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Does type 1 diabetes mellitus affect Achilles tendon response to a 10 km run? A case control study



Achilles tendon structure deteriorates 2-days after maximal loading in elite athletes. The load-response behaviour of tendons may be altered in type 1 diabetes mellitus (T1DM) as hyperglycaemia accelerates collagen cross-linking. This study compared Achilles tendon load-response in participants with T1DM and controls.


Achilles tendon structure was quantified at day-0, day-2 and day-4 after a 10 km run. Ultrasound tissue characterisation (UTC) measures tendon structural integrity by classifying pixels as echo-type I, II, III or IV. Echo-type I has the most aligned collagen fibrils and IV has the least.


Participants were 7 individuals with T1DM and 10 controls. All regularly ran distances greater than 5 km and VISA-A scores indicated good tendon function (T1DM = 94 ± 11, control = 94 ± 10). There were no diabetic complications and HbA1c was 8.7 ± 2.6 mmol/mol for T1DM and 5.3 ± 0.4 mmol/mol for control groups. Baseline tendon structure was similar in T1DM and control groups – UTC echo-types (I-IV) and anterior-posterior thickness were all p > 0.05. No response to load was seen in either T1DM or control group over the 4-days post exercise.


Active individuals with T1DM do not have a heightened Achilles tendon response to load, which suggests no increased risk of tendon injury. We cannot extrapolate these findings to sedentary individuals with T1DM.

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Diabetes mellitus (DM) is a group of chronic metabolic disorders characterised by inappropriate levels and/or utilisation of the hormone insulin, leading to elevated blood glucose concentrations. Hyperglycaemia contributes to long-term health complications that increase morbidity and mortality [1, 2]. Type 1 diabetes mellitus (T1DM) is the result of a complex autoimmune response that destroys insulin-producing β-cells in the pancreas.

Individuals with T1DM use exogenous insulin injections to maintain glycaemic control [3]. Glycaemic control can be measured through haemoglobin A1c (HbA1c), which is generated by glucose mediated cross-linking of normal haemoglobin. Cross-linking occurs at a faster rate at high glucose levels, and therefore, HbA1c is a useful measure of glycaemic control that reflects average blood glucose concentrations over the previous 2–3 months [4, 5]. Maintaining tight glucose control to achieve HbA1c levels less than 7 % (53 mmol/mol) decreases the risk of microvascular and macrovascular complications of diabetes such a retinopathy, nephropathy, neuropathy and macrovascular complications [610].

Soft tissue thickening due to accelerated cross-linking of collagen is a common diabetic complication [1113]. Tendons are susceptible to accelerated crosslinking and therefore pathological changes. This concept is supported by data from a recent systematic review, which identified greater prevalence of DM in those with tendinopathy compared to controls without tendinopathy. A higher prevalence of tendinopathy was also seen in those with DM compared to controls without DM [14]. Studies that pooled T1DM and T2DM data found a significant increase in Achilles tendon thickness in DM participants compared to controls on ultrasound imagining [15, 16], however there were no T1DM specific data.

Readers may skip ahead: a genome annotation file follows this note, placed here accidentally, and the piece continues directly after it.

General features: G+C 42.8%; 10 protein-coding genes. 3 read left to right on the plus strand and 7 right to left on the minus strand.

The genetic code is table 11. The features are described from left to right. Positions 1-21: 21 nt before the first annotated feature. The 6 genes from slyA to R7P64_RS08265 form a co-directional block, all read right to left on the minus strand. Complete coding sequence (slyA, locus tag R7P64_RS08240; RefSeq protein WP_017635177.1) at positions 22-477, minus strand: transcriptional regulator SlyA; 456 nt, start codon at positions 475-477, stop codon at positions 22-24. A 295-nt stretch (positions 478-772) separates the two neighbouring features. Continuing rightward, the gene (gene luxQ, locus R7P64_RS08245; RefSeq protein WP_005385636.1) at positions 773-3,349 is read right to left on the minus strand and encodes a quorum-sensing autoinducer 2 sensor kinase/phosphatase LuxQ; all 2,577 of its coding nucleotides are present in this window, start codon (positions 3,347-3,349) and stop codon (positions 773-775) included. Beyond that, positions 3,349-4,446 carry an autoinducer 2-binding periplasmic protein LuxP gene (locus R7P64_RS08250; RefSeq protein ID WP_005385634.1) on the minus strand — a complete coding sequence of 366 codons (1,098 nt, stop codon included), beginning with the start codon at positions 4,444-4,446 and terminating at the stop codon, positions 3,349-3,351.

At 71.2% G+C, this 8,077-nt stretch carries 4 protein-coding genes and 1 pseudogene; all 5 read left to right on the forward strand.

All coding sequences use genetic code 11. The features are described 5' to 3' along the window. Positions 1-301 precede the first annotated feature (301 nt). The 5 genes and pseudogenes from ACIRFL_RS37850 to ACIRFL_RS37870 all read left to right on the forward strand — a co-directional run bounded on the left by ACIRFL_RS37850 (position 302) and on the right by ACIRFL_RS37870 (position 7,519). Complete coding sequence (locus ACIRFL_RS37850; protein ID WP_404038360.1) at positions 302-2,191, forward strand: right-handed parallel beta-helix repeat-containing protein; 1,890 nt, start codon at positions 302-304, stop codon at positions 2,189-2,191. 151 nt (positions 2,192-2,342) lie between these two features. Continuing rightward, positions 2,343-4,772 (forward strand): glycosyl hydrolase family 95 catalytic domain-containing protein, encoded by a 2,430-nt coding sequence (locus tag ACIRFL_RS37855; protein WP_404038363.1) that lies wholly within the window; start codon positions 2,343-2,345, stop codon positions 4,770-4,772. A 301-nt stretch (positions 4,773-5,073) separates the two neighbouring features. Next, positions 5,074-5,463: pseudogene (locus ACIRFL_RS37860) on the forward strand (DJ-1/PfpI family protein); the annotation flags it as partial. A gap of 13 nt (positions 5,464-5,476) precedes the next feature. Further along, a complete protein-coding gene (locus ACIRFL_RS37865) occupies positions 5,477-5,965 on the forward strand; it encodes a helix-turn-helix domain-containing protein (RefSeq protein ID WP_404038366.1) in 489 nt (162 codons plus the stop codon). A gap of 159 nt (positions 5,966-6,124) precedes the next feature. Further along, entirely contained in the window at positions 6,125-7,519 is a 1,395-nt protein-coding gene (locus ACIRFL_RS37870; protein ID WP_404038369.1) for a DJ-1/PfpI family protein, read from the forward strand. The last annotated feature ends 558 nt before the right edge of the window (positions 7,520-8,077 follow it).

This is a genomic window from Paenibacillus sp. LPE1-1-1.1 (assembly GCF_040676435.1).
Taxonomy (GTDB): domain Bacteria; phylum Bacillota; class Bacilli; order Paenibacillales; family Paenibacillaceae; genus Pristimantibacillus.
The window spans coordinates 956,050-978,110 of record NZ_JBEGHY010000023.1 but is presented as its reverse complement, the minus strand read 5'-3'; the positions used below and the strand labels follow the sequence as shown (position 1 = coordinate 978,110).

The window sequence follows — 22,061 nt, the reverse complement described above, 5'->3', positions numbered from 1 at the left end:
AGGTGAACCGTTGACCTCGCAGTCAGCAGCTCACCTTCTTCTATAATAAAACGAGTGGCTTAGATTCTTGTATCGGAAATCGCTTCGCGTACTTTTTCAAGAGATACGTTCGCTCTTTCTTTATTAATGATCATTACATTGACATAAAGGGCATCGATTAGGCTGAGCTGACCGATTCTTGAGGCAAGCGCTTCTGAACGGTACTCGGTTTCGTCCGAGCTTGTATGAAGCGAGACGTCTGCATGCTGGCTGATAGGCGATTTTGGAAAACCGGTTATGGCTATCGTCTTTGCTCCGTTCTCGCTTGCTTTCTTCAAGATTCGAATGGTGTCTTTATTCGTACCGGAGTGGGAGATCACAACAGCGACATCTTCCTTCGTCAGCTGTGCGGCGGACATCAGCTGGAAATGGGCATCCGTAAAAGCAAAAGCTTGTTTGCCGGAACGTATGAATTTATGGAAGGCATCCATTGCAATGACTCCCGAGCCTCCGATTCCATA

The prevalence of T1DM among individuals with Achilles tendinopathy – based on GP diagnosis codes in electronic records – is 1.8 % (95 % confidence interval = 0 to 4.5) and therefore not significantly different from the point estimate for the Dutch population (0.8 %) [17]. Results of the systematic review found there was a complete absence of data on tendon structure in people with T1DM [18]. Understanding tendon integrity and response to load in the T1DM population is important, as physical activity is a key component of long-term metabolic control of T1DM [19] and musculoskeletal injury frequently prevents physical activity [20]. Furthermore, increased Achilles tendon thickness in conjunction with increased plantar fascia thickness and neuropathy has been associated with altered timing in onset and duration of the windlass mechanism during gait [15, 16, 21]. This can reduce the capacity of the foot to absorb shock, as it is rigid for a greater part of the gait cycle [15, 16].

This study aims to determine whether the Achilles tendon of T1DM individuals has the same response to a 10 km run compared to non-diabetic controls. This will be measured using ultrasound tissue characterisation (UTC) [22], as it can measure transient response in tendon alignment at day 2 post maximal competitive load, which then returns to baseline by day 4 [23, 24].


Study design

A case–control design was used in the setting of a T1DM social running club.


Participants were members and friends/family of HypoActive running club, a not-for-profit organisation that aims to inspire and enable individuals with T1DM to live a physically active lifestyle. Participants were excluded if they had: a previous Achilles tendon rupture; used medication known to affect tendons in the previous 3 months (e.g. fluroquinolone antibiotics, corticosteroids); inflammatory conditions such as ankylosing spondylitis, rheumatoid arthritis and related conditions; or were under the age of 18. Control participants were excluded based on the criteria above and if they had a diagnosis of diabetes mellitus (T1DM or T2DM).


Outcome measures